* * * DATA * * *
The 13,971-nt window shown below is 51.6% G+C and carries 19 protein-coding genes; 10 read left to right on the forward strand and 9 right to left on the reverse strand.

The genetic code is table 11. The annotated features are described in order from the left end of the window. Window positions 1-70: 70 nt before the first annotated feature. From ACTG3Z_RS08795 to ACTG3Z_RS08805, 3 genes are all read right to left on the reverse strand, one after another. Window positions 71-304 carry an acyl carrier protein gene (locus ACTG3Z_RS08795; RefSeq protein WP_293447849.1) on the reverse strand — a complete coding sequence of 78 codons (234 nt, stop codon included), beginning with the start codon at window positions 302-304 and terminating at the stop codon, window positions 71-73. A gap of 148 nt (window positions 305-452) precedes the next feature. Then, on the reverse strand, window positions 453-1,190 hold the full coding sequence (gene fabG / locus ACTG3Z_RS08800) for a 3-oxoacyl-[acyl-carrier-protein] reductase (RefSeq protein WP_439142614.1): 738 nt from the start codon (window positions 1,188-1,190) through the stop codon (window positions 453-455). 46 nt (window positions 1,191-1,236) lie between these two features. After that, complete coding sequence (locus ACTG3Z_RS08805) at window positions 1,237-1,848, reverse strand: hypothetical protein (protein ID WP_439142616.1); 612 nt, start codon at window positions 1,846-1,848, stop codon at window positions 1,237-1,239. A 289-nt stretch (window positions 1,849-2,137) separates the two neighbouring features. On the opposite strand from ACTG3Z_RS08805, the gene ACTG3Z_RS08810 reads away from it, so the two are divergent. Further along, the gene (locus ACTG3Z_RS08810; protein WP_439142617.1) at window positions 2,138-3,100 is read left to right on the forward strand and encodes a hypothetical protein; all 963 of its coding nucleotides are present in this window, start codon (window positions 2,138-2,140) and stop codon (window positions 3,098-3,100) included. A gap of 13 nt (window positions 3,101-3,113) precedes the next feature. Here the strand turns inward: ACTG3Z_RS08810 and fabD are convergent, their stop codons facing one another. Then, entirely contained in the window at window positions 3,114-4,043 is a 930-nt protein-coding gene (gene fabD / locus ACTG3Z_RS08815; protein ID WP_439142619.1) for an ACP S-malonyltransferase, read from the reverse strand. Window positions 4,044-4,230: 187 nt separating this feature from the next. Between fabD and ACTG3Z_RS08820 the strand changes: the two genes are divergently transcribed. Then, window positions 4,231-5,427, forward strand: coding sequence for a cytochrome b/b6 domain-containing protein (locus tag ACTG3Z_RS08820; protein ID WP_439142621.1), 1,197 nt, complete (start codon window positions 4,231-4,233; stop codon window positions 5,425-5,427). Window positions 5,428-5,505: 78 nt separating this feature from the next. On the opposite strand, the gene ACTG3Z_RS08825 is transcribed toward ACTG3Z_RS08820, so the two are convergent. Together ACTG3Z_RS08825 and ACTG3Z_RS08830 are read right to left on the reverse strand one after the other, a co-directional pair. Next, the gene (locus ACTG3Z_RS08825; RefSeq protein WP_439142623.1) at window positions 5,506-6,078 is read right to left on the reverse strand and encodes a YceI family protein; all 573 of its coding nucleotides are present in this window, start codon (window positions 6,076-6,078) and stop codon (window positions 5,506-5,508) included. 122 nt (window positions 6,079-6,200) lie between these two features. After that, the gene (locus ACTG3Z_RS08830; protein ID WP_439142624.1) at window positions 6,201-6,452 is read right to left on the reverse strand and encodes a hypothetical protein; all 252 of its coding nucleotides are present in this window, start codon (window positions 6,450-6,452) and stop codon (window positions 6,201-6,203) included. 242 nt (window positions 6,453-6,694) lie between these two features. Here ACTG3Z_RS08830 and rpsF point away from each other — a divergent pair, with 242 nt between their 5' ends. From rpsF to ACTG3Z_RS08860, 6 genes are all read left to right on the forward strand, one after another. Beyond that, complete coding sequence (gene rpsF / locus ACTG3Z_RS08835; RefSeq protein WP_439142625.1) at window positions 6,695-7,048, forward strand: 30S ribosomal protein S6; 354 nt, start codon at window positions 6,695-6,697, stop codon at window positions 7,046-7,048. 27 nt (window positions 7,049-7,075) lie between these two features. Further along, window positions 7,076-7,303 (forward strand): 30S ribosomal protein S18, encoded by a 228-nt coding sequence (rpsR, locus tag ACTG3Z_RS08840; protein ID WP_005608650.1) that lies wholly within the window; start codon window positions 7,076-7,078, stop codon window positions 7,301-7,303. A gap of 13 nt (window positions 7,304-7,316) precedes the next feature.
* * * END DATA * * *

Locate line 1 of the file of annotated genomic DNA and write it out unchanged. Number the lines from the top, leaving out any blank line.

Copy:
The 13,971-nt window shown below is 51.6% G+C and carries 19 protein-coding genes; 10 read left to right on the forward strand and 9 right to left on the reverse strand.